President Donald Trump captured the votes of senior Americans in 2016, but their support for his reelection may be declining, Slate reports.
According to exit polls in 2016, Trump beat Hillary Clinton in support from voters 45 and older by 8 points. A Pew Research Center study of the electorate indicated that voters 65 and older were Trump’s strongest overall age demographic. The study showed he beat Clinton by 9 points among those voters.
But his support from the over 65 crowd may be slipping. Trump has kept his advantage among voters ages 50-64, according to recent polls.
According to a Monmouth University poll released last month, Biden was leading in support from registered voters over 65 by 17 points. A Quinnipiac national poll from mid-July also indicated Biden had a double-digit lead of 14 points among the 65-plus voters.
More recently, a CNN poll conducted in early September showed Biden leading with seniors by 17 points.
The shift in support for Biden is helping him maintain the lead in some swing states, according to Slate. The battleground states of Arizona, Florida, Michigan, and Pennsylvania all have disproportionately higher shares of the senior electorate, according to Slate.
An early September Quinnipiac poll of Florida reported Biden led overall by 3 points. Among the senior vote, he had a 10-point lead. A Monmouth poll of Pennsylvania voters noted Biden had an overall edge of 4 points with an 11-point advantage from seniors.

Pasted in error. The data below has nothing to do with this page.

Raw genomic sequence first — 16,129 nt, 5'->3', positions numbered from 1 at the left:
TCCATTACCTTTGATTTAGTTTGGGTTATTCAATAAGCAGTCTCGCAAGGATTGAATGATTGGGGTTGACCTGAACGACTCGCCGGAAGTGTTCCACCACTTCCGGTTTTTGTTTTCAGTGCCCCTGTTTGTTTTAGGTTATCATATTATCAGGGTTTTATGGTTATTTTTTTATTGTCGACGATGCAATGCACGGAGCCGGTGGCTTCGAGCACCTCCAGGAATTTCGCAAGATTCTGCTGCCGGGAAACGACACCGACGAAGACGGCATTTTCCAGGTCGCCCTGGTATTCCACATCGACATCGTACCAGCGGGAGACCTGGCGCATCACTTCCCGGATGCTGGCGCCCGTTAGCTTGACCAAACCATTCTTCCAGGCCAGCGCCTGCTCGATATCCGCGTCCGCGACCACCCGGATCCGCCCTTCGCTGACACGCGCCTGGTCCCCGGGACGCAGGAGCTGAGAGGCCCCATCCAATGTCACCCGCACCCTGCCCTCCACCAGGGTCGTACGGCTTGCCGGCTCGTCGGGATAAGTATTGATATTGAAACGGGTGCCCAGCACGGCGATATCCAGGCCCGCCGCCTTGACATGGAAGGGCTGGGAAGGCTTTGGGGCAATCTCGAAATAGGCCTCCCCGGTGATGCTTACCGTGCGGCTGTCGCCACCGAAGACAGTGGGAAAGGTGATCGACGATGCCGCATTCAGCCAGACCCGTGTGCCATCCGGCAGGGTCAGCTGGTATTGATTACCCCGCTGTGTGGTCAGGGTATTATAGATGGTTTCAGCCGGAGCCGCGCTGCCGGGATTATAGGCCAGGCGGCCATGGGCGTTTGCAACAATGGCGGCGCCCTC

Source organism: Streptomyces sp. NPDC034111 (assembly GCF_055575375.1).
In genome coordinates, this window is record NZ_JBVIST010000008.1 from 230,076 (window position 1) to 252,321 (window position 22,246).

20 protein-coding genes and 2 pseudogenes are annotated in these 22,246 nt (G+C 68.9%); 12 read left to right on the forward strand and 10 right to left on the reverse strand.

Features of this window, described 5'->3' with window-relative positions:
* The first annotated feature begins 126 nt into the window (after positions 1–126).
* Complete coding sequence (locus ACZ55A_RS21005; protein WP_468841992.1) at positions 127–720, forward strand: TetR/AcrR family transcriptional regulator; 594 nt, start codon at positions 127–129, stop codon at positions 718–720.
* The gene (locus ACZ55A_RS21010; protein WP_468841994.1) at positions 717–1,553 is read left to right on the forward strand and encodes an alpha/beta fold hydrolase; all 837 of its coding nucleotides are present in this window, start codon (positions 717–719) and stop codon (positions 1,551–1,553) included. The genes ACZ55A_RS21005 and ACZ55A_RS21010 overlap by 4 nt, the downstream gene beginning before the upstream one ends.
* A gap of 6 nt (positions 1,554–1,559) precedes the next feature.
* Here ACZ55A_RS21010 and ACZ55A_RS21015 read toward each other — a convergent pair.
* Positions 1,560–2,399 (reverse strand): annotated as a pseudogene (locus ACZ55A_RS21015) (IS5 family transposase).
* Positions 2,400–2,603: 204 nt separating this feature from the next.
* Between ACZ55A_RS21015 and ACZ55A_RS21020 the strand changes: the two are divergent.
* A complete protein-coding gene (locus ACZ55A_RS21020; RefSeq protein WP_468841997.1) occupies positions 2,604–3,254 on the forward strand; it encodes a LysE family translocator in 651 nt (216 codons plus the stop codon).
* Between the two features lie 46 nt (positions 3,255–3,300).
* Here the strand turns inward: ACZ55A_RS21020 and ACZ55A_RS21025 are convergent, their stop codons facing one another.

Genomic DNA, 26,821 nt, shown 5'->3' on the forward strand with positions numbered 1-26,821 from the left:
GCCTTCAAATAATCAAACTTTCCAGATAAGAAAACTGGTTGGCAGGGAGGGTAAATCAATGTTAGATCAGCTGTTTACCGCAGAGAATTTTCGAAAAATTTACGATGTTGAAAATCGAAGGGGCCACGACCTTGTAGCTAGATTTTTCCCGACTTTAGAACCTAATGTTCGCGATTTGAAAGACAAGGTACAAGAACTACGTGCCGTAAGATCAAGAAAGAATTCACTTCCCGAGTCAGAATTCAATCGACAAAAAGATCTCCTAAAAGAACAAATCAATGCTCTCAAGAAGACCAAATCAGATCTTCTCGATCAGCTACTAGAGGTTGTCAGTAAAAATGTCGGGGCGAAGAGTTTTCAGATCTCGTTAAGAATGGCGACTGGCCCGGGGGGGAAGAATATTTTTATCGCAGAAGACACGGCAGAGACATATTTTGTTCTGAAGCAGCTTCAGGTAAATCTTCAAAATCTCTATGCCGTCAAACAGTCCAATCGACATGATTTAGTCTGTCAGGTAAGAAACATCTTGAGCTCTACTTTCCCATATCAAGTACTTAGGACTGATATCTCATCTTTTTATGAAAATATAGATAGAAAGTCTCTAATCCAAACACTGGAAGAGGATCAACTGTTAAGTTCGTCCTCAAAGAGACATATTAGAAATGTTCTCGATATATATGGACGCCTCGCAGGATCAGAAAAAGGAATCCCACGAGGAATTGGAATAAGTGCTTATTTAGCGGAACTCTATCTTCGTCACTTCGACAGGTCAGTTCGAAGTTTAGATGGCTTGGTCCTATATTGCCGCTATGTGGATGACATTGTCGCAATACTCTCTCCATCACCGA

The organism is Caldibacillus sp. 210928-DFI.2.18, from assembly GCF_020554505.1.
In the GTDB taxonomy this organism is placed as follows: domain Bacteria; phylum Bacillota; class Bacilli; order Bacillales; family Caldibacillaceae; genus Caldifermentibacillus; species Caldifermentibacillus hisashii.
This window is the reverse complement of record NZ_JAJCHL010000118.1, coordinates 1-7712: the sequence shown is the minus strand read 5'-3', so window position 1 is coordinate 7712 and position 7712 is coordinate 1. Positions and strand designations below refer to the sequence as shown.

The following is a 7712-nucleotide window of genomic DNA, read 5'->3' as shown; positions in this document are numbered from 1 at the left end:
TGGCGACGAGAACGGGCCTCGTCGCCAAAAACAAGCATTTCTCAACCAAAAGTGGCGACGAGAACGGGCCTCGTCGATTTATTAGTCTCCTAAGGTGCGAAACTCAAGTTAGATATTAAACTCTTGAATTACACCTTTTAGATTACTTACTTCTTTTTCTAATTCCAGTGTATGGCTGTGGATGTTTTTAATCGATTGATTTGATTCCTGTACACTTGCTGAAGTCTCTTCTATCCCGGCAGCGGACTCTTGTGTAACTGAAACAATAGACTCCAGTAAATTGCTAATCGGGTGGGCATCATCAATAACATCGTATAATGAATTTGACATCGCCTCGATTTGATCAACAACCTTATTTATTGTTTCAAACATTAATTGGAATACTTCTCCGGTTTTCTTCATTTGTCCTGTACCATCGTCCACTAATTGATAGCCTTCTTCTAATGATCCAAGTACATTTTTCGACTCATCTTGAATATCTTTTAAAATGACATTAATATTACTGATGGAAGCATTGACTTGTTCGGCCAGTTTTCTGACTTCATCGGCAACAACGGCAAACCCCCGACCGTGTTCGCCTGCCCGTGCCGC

“Seniors were a strength group for Trump in 2016. They were a strength group in 2018. Given the challenges we have with other voter groups, we’ve got to work to bring them back into the fold,” Glen Bolger of Public Opinion Strategies, a top Republican pollster and strategist, told Slate.
Slate reports the last time the Democrats won the senior vote was in 2000. In 1992, the senior vote helped Bill Clinton clinch the presidency and his reelection. According to Slate, more seniors identified as Democrats than Republicans between 1992 and 2010. During Obama’s presidency, seniors switched parties.
Democrat strategist Tad Devine told Slate that older voters are “most concerned about the way [Trump] comports himself as president.”
“I think there’s also a comfort factor with Biden that perhaps they didn’t have with Clinton as much,” Devine said. “He’s someone that they know, and I think they’re very comfortable with him, the way he comports himself, the kind of person he is.”